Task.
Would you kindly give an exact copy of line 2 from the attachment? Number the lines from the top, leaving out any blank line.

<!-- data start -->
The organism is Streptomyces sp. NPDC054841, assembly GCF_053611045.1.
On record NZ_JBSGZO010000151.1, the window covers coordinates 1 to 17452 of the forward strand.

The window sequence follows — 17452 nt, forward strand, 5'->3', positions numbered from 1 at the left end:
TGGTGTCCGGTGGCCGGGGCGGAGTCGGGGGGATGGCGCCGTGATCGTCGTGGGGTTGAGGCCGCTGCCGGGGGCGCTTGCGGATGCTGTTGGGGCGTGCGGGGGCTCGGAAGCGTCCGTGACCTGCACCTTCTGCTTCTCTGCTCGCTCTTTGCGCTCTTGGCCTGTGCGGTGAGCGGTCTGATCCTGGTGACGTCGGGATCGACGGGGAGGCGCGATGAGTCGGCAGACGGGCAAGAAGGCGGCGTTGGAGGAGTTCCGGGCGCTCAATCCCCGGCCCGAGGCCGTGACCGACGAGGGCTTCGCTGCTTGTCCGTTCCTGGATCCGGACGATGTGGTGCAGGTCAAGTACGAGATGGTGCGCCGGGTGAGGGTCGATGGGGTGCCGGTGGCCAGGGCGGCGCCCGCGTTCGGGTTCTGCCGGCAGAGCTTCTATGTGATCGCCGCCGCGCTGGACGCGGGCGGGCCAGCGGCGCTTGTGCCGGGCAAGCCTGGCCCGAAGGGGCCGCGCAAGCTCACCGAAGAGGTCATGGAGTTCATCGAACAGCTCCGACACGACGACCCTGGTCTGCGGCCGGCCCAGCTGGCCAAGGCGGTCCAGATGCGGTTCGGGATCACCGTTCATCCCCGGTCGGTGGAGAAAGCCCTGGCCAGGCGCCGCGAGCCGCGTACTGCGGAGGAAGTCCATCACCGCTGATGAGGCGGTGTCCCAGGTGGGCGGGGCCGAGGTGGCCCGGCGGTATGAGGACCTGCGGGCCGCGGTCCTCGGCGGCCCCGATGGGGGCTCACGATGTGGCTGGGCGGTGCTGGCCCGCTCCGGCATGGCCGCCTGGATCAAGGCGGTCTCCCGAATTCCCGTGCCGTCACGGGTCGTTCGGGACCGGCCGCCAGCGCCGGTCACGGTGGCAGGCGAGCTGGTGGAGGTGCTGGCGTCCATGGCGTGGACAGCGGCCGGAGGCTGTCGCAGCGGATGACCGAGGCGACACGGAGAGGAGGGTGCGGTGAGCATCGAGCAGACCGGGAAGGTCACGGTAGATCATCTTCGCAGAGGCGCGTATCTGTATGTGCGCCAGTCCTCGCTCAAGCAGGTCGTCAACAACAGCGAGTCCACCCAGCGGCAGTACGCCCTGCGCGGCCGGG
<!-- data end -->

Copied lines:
On record NZ_JBSGZO010000151.1, the window covers coordinates 1 to 17452 of the forward strand.